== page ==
Bees are already one of the most fascinating creatures on earth. Their ability to communicate through dance, the fact that they can remember the faces of flowers, and their tendency to be attracted to bright colors — all of these things make them a pretty incredible species.
But there’s one thing that makes bees even more fascinating: Do bees make milk? Spoiler alert: yes, and you can use it for so much more than just any basic applications. However, research suggests that they are not sustainable for regular use.
Let’s dive deep into the reality of bee milk and the research that backs it up.
The early research behind bee milk
It’s not a stretch to say that bees have been responsible for some pretty big breakthroughs in the food and beverage industry. Whether you’re talking about honey or royal jelly, these little insects have been instrumental in helping us to make foods like cheese and yogurt — not to mention sweetened spreads!
But did you know that bee milk is also an important part of this list?
In fact, it was originally discovered as a byproduct of research into the health benefits of honey. In 1881, researchers found that when they collected honey from their bees’ combs, they could isolate components with antibacterial properties (which we now know are antimicrobial peptides).
These compounds were later used as part of experiments related to wound treatment and prevention; soon after this discovery was made public knowledge among other scientists across Europe and North America.
How do researchers get milk from bees?
The bee is anesthetized using carbon dioxide, the same gas that’s used to put humans under in the dentist’s chair. The researchers hold the bee upside down and extract milk from their bellies using a syringe. The bee is then returned to its hive so that it can recover from its ordeal and continue working for honey production.
The researchers then extract the milk from each bee, which is about 0.5 milliliters of fluid. The bee milk is then separated into components using a centrifuge and analyzed for their composition and quality by mass spectrometry.
Which kind of bees make milk?
You might have heard that honeybees make milk, but in reality only the queen bee can produce this nutritious liquid.
The queen bee is the only bee that can lay eggs and she’s also responsible for making all the food for her hive. Because of this, she produces more than 10 times as much milk as any other worker bee in her colony. Queens make their own nest space, collect pollen from flowers to make pollen balls (which are then eaten by larva), and even bury themselves in dead bees so they can get warm!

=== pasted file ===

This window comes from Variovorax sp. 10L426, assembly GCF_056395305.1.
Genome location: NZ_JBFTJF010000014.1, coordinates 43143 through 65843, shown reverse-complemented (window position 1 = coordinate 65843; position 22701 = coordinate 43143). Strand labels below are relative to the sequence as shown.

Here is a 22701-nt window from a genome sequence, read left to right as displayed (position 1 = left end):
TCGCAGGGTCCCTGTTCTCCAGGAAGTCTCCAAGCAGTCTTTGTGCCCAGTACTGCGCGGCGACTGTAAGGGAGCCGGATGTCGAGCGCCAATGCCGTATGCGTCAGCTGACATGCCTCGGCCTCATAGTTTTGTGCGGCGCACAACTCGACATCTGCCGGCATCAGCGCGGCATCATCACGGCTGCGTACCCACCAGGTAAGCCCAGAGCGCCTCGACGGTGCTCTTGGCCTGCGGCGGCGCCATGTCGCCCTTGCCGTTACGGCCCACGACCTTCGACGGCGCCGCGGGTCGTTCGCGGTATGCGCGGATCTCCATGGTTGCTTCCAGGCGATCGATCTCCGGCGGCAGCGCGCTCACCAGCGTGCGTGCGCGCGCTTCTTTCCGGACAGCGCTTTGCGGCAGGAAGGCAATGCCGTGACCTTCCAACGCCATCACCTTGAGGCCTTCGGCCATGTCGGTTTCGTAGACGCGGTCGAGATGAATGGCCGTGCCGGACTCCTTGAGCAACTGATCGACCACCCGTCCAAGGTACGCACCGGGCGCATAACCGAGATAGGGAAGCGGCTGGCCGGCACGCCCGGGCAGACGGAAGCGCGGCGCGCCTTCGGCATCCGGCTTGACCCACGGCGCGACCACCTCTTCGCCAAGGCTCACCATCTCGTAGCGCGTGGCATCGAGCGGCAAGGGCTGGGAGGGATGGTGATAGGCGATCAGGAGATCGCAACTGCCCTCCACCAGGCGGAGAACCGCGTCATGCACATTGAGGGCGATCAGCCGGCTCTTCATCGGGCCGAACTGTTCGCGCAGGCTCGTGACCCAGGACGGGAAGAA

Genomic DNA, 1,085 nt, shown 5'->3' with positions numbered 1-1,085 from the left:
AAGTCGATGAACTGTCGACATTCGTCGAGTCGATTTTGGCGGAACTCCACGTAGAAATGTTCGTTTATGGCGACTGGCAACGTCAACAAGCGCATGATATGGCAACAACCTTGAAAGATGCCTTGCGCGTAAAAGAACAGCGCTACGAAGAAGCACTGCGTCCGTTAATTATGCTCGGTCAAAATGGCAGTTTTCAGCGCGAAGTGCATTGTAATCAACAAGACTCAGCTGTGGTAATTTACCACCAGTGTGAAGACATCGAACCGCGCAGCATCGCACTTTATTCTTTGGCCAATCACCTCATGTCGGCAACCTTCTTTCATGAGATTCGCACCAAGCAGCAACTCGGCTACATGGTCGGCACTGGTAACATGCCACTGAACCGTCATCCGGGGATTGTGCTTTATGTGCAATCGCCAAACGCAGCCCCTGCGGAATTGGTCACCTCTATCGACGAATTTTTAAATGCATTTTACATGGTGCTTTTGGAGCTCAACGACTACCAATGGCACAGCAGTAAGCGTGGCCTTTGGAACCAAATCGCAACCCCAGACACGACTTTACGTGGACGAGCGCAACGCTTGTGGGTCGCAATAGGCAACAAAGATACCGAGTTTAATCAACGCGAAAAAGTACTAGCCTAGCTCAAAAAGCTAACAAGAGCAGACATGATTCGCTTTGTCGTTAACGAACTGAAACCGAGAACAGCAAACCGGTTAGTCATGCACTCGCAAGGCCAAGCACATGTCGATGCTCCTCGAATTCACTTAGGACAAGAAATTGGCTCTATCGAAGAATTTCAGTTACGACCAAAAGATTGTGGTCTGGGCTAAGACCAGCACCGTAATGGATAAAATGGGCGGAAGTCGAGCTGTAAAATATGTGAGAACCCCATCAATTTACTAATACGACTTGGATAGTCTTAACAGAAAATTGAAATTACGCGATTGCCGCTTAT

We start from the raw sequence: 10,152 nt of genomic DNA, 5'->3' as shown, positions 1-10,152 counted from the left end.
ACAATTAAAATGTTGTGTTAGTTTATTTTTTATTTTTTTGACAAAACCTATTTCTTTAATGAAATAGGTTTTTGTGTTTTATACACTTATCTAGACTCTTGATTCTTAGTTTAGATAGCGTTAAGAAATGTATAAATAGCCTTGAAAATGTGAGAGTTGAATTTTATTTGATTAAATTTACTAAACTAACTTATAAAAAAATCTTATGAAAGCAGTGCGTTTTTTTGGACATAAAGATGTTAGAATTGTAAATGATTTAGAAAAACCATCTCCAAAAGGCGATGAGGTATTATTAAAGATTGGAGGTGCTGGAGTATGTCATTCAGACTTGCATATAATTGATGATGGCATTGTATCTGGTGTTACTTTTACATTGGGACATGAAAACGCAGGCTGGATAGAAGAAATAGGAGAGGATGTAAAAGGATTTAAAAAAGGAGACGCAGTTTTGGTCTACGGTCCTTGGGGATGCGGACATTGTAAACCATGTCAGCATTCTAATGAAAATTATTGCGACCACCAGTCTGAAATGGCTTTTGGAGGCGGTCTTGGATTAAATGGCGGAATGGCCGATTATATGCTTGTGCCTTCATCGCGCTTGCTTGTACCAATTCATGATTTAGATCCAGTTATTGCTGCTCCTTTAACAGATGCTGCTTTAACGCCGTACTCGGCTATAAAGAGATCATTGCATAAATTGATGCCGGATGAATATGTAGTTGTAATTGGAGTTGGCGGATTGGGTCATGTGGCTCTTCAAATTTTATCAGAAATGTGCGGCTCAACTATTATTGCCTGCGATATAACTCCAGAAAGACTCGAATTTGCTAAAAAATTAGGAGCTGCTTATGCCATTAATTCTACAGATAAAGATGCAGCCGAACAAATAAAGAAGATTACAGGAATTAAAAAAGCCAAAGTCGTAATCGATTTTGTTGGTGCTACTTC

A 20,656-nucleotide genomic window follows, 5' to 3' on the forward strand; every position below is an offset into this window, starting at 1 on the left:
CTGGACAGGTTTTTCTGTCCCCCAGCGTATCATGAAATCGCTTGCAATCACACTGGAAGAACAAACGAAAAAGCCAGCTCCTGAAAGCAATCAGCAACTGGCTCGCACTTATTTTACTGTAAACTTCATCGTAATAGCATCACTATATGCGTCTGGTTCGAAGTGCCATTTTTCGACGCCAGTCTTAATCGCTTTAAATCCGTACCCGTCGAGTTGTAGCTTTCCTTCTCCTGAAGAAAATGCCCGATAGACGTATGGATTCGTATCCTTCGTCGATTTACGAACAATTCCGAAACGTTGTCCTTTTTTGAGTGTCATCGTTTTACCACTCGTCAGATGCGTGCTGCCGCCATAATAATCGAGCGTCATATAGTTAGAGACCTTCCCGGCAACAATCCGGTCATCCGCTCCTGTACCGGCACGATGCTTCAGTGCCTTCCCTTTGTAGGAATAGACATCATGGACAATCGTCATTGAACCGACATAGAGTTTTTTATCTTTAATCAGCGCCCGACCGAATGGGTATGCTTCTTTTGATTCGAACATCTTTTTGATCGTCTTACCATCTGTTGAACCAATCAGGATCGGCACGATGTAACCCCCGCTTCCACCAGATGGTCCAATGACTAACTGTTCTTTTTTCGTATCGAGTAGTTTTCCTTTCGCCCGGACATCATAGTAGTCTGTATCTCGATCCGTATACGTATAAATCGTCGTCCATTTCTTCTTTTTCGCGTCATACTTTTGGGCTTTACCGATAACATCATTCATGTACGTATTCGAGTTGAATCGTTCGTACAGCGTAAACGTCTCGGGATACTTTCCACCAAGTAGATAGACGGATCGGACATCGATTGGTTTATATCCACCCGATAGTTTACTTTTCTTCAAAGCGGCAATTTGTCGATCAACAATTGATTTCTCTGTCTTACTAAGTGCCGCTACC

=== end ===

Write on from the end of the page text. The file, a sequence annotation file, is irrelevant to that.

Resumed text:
The queen bee is responsible for laying all the eggs in the hive and making sure that her colony survives. She’s also in charge of producing royal jelly, which is a special substance that helps to feed young bees. The queen doesn’t ever go out into the world or get stung by anything (ever!), but all her other worker bees do!
The bee milk making process
One of the first things to know about bee milk is that it doesn’t exist. Bees do not make milk—they make honey. Honey is the product of nectar, which bees collect from flowers and then regurgitate into their hives. The process by which they do this involves a lot more than just sucking on a flower until something comes out; it’s actually quite complicated!
Let’s start with an overview of how bees make honey, starting with a flower that has been pollinated by another insect (such as a bee). As soon as pollen has been deposited in one part of the flower, it will travel through tiny tubes called stigmas and into another part of the flower where nutrients are located. These nutrients are used to create seeds within female parts called ovaries—once they develop fully enough to be considered seeds themselves, they’re ready for collection by bees!
Is milking bees sustainable?
First, bee milk is not sustainable. Bees can be milked only once a year, and the process of milking them is so tedious that it leaves the bees’ bodies depleted. The result: the bees die after one use.
But even if you were to disregard the fact that milking bees is bad for both humans and animals (killing them in order to get something we drink), you’d still have another problem: bee milk doesn’t taste like cow’s milk at all! It’s sweeter than cow’s milk, but it has an earthier flavor that many people find unpleasant—and since there are no nutritional benefits to be gained from drinking bee’s milk (other than maybe some protein), why bother?
You’re better off sticking with cow’s milk if you want something nutritious and human-friendly!
What is the downside of milking bees?
You might be wondering, “Why on earth would anyone want to try and milk a bee?” While it is fun and interesting to do, milking bees is not a natural process. It involves stressing the bees in order to get them to produce their honey, which can lead to poor health and even death for the bees.
Also, as I mentioned above, bees live in colonies with complex social structures; taking away an individual bee from its colony puts stress on that colony as well as the remaining members of it (you know how much you love when your friends leave you out of group chat).
While there are no real benefits to milking bees because it’s not sustainable or good for either humans or other animals (and plants), there are some cons:
- You can get stung
- It’s not sustainable or good for bees (or people) because it stresses them out and separates them from their hives, which puts stress on the remaining members of their colony
In summary, bees do make milk and it’s not as complicated as you might think. If we want to keep our bees happy and healthy, then we need to make sure that they have access to fresh flowers and water. Otherwise, they will not produce enough honey for us!